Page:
Li, Xingnan; Ootani, Akifumi; Kuo, Calvin

    2016-01-01

    Conventional in vitro analysis of gastrointestinal epithelium usually relies on two-dimensional (2D) culture of epithelial cell lines as monolayer on impermeable surfaces. However, the lack of context of differentiation and tissue architecture in 2D culture can hinder the faithful recapitulation of the phenotypic and morphological characteristics of native epithelium. Here, we describe a robust long-term three-dimensional (3D) culture methodology for gastrointestinal culture, which incorporates both epithelial and mesenchymal/stromal components into a collagen-based air-liquid interface 3D culture system. This system allows vigorously expansion of primary gastrointestinal epithelium for over 60 days as organoids with both proliferation and multilineage differentiation, indicating successful long-term intestinal culture within a microenvironment accurately recapitulating the stem cell niche.

  9. 模拟微重力下三维培养对人肝干细胞增殖和分化的影响%Effects of 3-D simulated microgravity culture on human hepatic stem cell proliferation and differentiation

    Institute of Scientific and Technical Information of China (English)

    姚新宇; 曹阳; 杜兴冉; 章莉莉

    2011-01-01

    目的:探讨微重力环境对肝干细胞增殖及分化的影响。方法:从人肝组织中分离、培养肝干细胞,进行肝干细胞鉴定后,分别进行平面培养、微载体培养、模拟微重力下三维培养。利用倒置相差显微镜、扫描电镜观察不同培养条件下细胞形态学变化;检测上清液中葡萄糖消耗量和乳酸脱氢酶含量以比较细胞增殖和活性情况;荧光定量PCR法检测细胞ALB、EpCAM、CK19、AFP、HNF6、CYP3A4、CYP3A7 mRNA表达变化。结果:模拟微重力环境下,肝干细胞以微载体球面为基底呈三维立体结构生长,形成大小不等细胞团;扫描电镜下见细胞团表面有丰富的细胞外基质及微绒毛;从9 d开始葡萄糖消耗量明显增加,至17 d达高峰,而LDH含量始终保持低水平;培养至21 d细胞仍高表达EpCAM、ALB、CK19、HNF6、CYP3A7,不表达AFP、CYP3A4,符合肝干细胞表型特征,与微载体培养结果相比有统计学差异(P<0.05)。结论:模拟微重力环境能促进肝干细胞呈三维立体结构生长,有利于细胞快速增殖并维持细胞活性和表型。%Objective:To investigate the effects of 3-D simulated microgravity culture on human hepatic stem cell proliferation and differentiation. Methods:The human hepatic stem cells,which were isolated from human fetal livers,were seeded in simulated microgravity 3-D Rotary Cell Culture System,conventional static culture and microcarrier culture system respectively. Cell morphology and growth pattern were observed under inverted phase contrast microscope and scanning electron microscope (SEM). Cellular proliferative activity and viability were assessed by monitoring the glucose consumption and Iactate dehydrogenase activity in culture supernatants respectively. The specific transcripts of hepatic progenitors (ALB,EpCAM,CK19,AFP,HNF6,CYP3A4,CYP3A7) in different culture systems were detected by quantitative RT-PCR. Results

  10. Functional 3-D cardiac co-culture model using bioactive chitosan nanofiber scaffolds.

    Science.gov (United States)

    Hussain, Ali; Collins, George; Yip, Derek; Cho, Cheul H

    2013-02-01

    The in vitro generation of a three-dimensional (3-D) myocardial tissue-like construct employing cells, biomaterials, and biomolecules is a promising strategy in cardiac tissue regeneration, drug testing, and tissue engineering applications. Despite significant progress in this field, current cardiac tissue models are not yet able to stably maintain functional characteristics of cardiomyocytes for long-term culture and therapeutic purposes. The objective of this study was to fabricate bioactive 3-D chitosan nanofiber scaffolds using an electrospinning technique and exploring its potential for long-term cardiac function in the 3-D co-culture model. Chitosan is a natural polysaccharide biomaterial that is biocompatible, biodegradable, non-toxic, and cost effective. Electrospun chitosan was utilized to provide structural scaffolding characterized by scale and architectural resemblance to the extracellular matrix (ECM) in vivo. The chitosan fibers were coated with fibronectin via adsorption in order to enhance cellular adhesion to the fibers and migration into the interfibrous milieu. Ventricular cardiomyocytes were harvested from neonatal rats and studied in various culture conditions (i.e., mono- and co-cultures) for their viability and function. Cellular morphology and functionality were examined using immunofluorescent staining for alpha-sarcomeric actin (SM-actin) and gap junction protein, Connexin-43 (Cx43). Scanning electron microscopy (SEM) and light microscopy were used to investigate cellular morphology, spatial organization, and contractions. Calcium indicator was used to monitor calcium ion flux of beating cardiomyocytes. The results demonstrate that the chitosan nanofibers retained their cylindrical morphology in long-term cell cultures and exhibited good cellular attachment and spreading in the presence of adhesion molecule, fibronectin. Cardiomyocyte mono-cultures resulted in loss of cardiomyocyte polarity and islands of non-coherent contractions. However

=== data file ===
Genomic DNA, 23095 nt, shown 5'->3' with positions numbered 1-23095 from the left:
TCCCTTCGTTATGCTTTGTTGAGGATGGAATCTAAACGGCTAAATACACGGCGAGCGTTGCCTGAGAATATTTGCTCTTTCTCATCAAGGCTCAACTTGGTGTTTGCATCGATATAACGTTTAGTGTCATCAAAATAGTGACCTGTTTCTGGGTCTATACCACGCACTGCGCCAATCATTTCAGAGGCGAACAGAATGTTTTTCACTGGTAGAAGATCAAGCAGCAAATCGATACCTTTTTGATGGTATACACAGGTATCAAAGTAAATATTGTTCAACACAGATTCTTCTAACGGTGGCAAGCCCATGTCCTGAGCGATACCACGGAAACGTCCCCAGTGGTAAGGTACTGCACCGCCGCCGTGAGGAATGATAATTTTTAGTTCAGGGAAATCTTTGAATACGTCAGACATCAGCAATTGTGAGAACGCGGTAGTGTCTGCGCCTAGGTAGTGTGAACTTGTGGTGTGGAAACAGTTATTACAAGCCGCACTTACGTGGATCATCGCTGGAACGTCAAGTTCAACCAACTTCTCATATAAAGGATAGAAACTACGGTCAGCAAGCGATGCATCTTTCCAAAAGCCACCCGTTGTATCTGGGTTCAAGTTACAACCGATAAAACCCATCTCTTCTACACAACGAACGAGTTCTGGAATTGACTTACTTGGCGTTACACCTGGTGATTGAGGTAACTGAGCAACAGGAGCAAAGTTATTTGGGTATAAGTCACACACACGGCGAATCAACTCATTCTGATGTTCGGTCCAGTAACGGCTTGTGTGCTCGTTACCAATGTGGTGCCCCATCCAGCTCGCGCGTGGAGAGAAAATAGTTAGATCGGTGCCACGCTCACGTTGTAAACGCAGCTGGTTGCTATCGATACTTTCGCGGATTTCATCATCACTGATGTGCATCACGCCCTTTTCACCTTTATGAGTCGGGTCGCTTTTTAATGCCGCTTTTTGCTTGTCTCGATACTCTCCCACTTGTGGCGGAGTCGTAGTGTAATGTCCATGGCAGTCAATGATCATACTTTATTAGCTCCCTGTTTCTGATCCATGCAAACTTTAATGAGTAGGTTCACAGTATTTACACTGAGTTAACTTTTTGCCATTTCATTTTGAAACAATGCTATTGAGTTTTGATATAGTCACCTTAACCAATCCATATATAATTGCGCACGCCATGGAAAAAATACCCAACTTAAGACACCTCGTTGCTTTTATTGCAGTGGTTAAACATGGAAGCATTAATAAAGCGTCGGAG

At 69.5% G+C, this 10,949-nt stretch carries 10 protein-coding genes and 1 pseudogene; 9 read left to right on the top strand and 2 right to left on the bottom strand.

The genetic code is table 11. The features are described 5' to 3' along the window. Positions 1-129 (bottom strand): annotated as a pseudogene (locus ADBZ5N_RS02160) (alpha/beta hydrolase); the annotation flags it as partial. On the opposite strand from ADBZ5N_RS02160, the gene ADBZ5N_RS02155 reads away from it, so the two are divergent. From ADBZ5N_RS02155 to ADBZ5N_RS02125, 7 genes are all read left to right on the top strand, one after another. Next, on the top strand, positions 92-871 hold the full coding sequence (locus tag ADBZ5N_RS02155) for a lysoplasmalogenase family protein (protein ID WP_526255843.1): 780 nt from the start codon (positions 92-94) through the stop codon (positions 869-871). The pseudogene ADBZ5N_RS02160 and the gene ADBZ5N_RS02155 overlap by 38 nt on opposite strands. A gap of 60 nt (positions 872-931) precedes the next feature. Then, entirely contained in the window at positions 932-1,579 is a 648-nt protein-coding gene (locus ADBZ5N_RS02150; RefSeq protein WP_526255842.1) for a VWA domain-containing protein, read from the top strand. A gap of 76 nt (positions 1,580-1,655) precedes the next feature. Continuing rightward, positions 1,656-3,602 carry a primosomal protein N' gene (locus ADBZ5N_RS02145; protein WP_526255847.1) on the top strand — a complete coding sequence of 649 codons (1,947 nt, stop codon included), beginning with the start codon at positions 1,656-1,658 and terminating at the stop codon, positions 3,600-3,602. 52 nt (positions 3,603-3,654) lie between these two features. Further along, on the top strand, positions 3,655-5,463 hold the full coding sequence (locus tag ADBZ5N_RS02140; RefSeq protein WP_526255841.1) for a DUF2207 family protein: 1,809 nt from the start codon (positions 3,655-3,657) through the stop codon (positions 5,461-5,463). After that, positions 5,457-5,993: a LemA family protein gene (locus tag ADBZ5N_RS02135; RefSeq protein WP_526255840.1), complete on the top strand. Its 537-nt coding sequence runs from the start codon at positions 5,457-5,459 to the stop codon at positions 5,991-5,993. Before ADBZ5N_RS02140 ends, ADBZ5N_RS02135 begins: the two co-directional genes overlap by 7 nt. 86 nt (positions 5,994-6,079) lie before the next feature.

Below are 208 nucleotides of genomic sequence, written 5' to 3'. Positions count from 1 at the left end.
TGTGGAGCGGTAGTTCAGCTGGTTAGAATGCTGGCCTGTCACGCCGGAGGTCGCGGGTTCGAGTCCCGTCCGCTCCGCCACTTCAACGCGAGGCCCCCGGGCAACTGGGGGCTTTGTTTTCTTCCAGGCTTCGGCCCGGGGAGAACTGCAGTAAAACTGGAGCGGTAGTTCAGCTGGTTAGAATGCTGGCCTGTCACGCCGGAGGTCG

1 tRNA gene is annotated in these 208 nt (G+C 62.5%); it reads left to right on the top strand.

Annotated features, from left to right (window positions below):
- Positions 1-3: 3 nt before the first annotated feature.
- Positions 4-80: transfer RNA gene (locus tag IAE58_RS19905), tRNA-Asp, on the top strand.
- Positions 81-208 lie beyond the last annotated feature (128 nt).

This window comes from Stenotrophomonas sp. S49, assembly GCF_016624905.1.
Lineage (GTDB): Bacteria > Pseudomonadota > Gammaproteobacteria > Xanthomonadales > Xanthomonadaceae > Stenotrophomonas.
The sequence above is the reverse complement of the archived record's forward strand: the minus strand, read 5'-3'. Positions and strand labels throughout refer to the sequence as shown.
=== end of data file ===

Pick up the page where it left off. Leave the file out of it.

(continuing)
11. Neural cell 3D microtissue formation is marked by cytokines' up-regulation.

    Directory of Open Access Journals (Sweden)

    Yinzhi Lai

    Full Text Available Cells cultured in three dimensional (3D scaffolds as opposed to traditional two-dimensional (2D substrates have been considered more physiologically relevant based on their superior ability to emulate the in vivo environment. Combined with stem cell technology, 3D cell cultures can provide a promising alternative for use in cell-based assays or biosensors in non-clinical drug discovery studies. To advance 3D culture technology, a case has been made for identifying and validating three-dimensionality biomarkers. With this goal in mind, we conducted a transcriptomic expression comparison among neural progenitor cells cultured on 2D substrates, 3D porous polystyrene scaffolds, and as 3D neurospheres (in vivo surrogate. Up-regulation of cytokines as a group in 3D and neurospheres was observed. A group of 13 cytokines were commonly up-regulated in cells cultured in polystyrene scaffolds and neurospheres, suggesting potential for any or a combination from this list to serve as three-dimensionality biomarkers. These results are supportive of further cytokine identification and validation studies with cells from non-neural tissue.